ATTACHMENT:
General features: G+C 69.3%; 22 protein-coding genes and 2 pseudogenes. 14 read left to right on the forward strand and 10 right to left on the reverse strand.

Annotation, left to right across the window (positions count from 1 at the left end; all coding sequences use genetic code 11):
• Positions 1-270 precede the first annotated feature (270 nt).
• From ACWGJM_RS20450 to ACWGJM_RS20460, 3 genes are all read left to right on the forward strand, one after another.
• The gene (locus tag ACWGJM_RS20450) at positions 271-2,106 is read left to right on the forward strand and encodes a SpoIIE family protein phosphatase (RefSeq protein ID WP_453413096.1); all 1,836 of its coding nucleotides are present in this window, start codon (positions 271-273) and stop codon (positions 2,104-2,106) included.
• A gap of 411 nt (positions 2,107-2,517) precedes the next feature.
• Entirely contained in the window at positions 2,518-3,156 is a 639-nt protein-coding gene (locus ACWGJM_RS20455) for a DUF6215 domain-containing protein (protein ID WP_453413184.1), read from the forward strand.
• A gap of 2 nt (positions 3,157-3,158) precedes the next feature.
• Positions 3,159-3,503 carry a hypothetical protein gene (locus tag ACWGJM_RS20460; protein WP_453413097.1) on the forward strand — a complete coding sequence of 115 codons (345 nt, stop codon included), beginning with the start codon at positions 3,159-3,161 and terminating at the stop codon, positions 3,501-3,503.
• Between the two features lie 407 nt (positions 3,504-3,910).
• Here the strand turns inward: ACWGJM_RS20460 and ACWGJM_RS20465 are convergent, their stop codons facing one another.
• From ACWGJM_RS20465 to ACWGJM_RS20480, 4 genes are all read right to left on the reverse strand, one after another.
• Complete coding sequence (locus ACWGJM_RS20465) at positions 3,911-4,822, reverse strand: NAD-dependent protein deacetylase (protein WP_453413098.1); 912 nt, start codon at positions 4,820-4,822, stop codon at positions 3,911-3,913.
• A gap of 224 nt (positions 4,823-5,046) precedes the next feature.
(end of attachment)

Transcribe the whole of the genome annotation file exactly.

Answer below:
General features: G+C 69.3%; 22 protein-coding genes and 2 pseudogenes. 14 read left to right on the forward strand and 10 right to left on the reverse strand.

Annotation, left to right across the window (positions count from 1 at the left end; all coding sequences use genetic code 11):
• Positions 1-270 precede the first annotated feature (270 nt).
• From ACWGJM_RS20450 to ACWGJM_RS20460, 3 genes are all read left to right on the forward strand, one after another.
• The gene (locus tag ACWGJM_RS20450) at positions 271-2,106 is read left to right on the forward strand and encodes a SpoIIE family protein phosphatase (RefSeq protein ID WP_453413096.1); all 1,836 of its coding nucleotides are present in this window, start codon (positions 271-273) and stop codon (positions 2,104-2,106) included.
• A gap of 411 nt (positions 2,107-2,517) precedes the next feature.
• Entirely contained in the window at positions 2,518-3,156 is a 639-nt protein-coding gene (locus ACWGJM_RS20455) for a DUF6215 domain-containing protein (protein ID WP_453413184.1), read from the forward strand.
• A gap of 2 nt (positions 3,157-3,158) precedes the next feature.
• Positions 3,159-3,503 carry a hypothetical protein gene (locus tag ACWGJM_RS20460; protein WP_453413097.1) on the forward strand — a complete coding sequence of 115 codons (345 nt, stop codon included), beginning with the start codon at positions 3,159-3,161 and terminating at the stop codon, positions 3,501-3,503.
• Between the two features lie 407 nt (positions 3,504-3,910).
• Here the strand turns inward: ACWGJM_RS20460 and ACWGJM_RS20465 are convergent, their stop codons facing one another.
• From ACWGJM_RS20465 to ACWGJM_RS20480, 4 genes are all read right to left on the reverse strand, one after another.
• Complete coding sequence (locus ACWGJM_RS20465) at positions 3,911-4,822, reverse strand: NAD-dependent protein deacetylase (protein WP_453413098.1); 912 nt, start codon at positions 4,820-4,822, stop codon at positions 3,911-3,913.
• A gap of 224 nt (positions 4,823-5,046) precedes the next feature.